Hong Kong’s health system has achieved excellent performance, with outstanding population health status indicators and high patient satisfaction . However, the system is also confronting daunting challenges. Firstly, rapid demographic change and the epidemiological transition to chronic degenerative diseases have created tremendous pressure on financing. According to government projection, total health expenditure will double by 2030 and further increase to HK$315 billion by 2033. The most alarming message is that public health expenditure as a percentage of total government spending will increase to almost 30% if this trend continues. This may be more than the government can afford .
Secondly, low taxes coupled with highly subsidized services give rise to the so-called buffet syndrome. Leung et al. point out that the Hong Kong population is over-reliant on public medical services . In consequence, public facilities are always overloaded. In the outpatient sector, long waiting times as a result of overutilization has been the main problem plaguing the system [34, 35].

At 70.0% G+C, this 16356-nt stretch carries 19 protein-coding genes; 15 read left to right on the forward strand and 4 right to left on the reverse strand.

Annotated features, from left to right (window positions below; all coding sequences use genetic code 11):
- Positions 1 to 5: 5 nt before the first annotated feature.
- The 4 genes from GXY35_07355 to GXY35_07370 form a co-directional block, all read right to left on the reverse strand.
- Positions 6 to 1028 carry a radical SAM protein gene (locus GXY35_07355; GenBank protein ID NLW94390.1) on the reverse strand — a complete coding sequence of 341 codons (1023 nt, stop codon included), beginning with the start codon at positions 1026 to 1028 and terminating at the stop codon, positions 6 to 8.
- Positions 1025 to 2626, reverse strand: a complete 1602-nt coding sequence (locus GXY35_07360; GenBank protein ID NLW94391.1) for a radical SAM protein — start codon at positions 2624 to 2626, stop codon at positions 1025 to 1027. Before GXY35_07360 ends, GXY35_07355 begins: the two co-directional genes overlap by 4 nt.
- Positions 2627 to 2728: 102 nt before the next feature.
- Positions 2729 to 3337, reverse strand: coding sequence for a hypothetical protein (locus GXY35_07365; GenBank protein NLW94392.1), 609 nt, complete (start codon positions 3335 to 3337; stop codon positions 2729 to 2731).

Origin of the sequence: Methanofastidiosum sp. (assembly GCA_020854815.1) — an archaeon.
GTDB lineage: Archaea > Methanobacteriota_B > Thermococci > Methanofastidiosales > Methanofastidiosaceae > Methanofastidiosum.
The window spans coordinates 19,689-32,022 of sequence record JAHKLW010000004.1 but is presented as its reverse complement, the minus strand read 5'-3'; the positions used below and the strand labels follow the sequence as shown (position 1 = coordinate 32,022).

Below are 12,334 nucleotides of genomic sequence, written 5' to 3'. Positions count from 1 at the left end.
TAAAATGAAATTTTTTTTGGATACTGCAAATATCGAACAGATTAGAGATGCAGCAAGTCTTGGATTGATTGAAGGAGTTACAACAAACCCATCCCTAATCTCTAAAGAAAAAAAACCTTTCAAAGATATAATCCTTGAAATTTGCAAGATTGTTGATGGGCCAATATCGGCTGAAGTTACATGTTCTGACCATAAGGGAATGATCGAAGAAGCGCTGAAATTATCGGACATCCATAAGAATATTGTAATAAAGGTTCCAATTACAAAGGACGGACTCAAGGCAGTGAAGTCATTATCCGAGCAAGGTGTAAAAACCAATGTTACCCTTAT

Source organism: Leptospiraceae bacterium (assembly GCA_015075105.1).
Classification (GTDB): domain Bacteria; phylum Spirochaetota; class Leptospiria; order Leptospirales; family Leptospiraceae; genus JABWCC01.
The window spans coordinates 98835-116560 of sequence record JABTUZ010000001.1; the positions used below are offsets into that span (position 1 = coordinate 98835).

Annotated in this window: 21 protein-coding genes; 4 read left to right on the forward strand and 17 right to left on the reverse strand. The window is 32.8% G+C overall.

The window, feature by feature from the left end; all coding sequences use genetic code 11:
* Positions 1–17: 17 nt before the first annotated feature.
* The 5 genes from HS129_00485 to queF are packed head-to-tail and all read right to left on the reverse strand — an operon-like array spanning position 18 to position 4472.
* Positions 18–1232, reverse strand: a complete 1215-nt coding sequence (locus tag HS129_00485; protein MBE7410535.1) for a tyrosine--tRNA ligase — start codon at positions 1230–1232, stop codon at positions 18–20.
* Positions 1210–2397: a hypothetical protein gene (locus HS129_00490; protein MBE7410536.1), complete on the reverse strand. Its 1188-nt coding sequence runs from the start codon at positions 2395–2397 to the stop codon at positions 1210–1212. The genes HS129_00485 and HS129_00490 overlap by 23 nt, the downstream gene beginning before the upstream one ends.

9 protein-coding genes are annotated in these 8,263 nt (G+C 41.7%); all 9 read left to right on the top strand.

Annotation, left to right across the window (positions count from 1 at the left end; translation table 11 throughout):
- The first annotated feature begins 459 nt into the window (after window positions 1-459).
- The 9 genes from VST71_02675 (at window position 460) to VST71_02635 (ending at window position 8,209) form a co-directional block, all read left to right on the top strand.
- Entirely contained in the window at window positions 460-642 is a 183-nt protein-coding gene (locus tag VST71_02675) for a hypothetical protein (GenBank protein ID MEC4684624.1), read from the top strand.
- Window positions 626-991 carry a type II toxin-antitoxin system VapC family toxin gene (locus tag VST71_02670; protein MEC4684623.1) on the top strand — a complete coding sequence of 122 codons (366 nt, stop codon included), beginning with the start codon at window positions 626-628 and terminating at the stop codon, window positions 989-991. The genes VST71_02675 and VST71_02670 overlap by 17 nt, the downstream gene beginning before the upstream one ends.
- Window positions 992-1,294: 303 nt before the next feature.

The dual challenges of financing and delivery clearly mirror the public-private imbalance of Hong Kong’s health system. On the one hand, the government’s financial responsibility for subsidizing hospital care places a heavy strain on the public purse, whereas private payment is rather minimal. On the other, overwhelmed public facilities are in stark contrast to private facilities which have substantial capacity but are relatively underutilized. The ultimate goal of Hong Kong’s health care reform is thus to recalibrate the public-private mix by reorienting more residents to the private system while leaving the public system to serve the low-income and vulnerable population . Insurance is seen as a good instrument because it can not only mitigate the public-private imbalance in financing, but also divert patient flows through the financial leverage effect [36, 37].